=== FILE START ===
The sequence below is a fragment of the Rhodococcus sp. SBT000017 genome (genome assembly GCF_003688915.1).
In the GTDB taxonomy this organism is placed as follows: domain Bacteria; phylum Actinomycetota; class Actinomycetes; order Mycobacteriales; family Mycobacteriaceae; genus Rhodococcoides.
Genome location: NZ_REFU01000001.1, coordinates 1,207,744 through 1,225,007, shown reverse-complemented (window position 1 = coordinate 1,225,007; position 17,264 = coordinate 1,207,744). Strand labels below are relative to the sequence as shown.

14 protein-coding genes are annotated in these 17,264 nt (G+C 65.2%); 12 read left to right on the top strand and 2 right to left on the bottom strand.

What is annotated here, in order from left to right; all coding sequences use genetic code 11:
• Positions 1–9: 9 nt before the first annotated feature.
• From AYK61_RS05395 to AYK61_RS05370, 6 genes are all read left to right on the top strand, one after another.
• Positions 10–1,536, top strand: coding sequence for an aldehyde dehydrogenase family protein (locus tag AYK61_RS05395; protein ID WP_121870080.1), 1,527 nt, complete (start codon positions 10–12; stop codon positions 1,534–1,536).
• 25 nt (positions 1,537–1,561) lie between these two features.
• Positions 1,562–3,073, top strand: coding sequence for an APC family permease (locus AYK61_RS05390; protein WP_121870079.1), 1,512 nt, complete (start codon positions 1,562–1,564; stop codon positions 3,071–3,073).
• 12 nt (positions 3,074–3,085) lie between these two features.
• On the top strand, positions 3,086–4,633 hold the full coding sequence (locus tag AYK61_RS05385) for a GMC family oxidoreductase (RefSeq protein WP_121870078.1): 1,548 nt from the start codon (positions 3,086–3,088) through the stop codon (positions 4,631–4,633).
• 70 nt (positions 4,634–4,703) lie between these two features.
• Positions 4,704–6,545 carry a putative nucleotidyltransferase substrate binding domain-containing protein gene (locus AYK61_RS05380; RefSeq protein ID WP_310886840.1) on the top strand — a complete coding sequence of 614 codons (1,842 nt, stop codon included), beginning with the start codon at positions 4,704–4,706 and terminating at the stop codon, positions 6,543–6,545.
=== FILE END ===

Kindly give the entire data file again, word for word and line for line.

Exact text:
The sequence below is a fragment of the Rhodococcus sp. SBT000017 genome (genome assembly GCF_003688915.1).
In the GTDB taxonomy this organism is placed as follows: domain Bacteria; phylum Actinomycetota; class Actinomycetes; order Mycobacteriales; family Mycobacteriaceae; genus Rhodococcoides.
Genome location: NZ_REFU01000001.1, coordinates 1,207,744 through 1,225,007, shown reverse-complemented (window position 1 = coordinate 1,225,007; position 17,264 = coordinate 1,207,744). Strand labels below are relative to the sequence as shown.

14 protein-coding genes are annotated in these 17,264 nt (G+C 65.2%); 12 read left to right on the top strand and 2 right to left on the bottom strand.

What is annotated here, in order from left to right; all coding sequences use genetic code 11:
• Positions 1–9: 9 nt before the first annotated feature.
• From AYK61_RS05395 to AYK61_RS05370, 6 genes are all read left to right on the top strand, one after another.
• Positions 10–1,536, top strand: coding sequence for an aldehyde dehydrogenase family protein (locus tag AYK61_RS05395; protein ID WP_121870080.1), 1,527 nt, complete (start codon positions 10–12; stop codon positions 1,534–1,536).
• 25 nt (positions 1,537–1,561) lie between these two features.
• Positions 1,562–3,073, top strand: coding sequence for an APC family permease (locus AYK61_RS05390; protein WP_121870079.1), 1,512 nt, complete (start codon positions 1,562–1,564; stop codon positions 3,071–3,073).
• 12 nt (positions 3,074–3,085) lie between these two features.
• On the top strand, positions 3,086–4,633 hold the full coding sequence (locus tag AYK61_RS05385) for a GMC family oxidoreductase (RefSeq protein WP_121870078.1): 1,548 nt from the start codon (positions 3,086–3,088) through the stop codon (positions 4,631–4,633).
• 70 nt (positions 4,634–4,703) lie between these two features.
• Positions 4,704–6,545 carry a putative nucleotidyltransferase substrate binding domain-containing protein gene (locus AYK61_RS05380; RefSeq protein ID WP_310886840.1) on the top strand — a complete coding sequence of 614 codons (1,842 nt, stop codon included), beginning with the start codon at positions 4,704–4,706 and terminating at the stop codon, positions 6,543–6,545.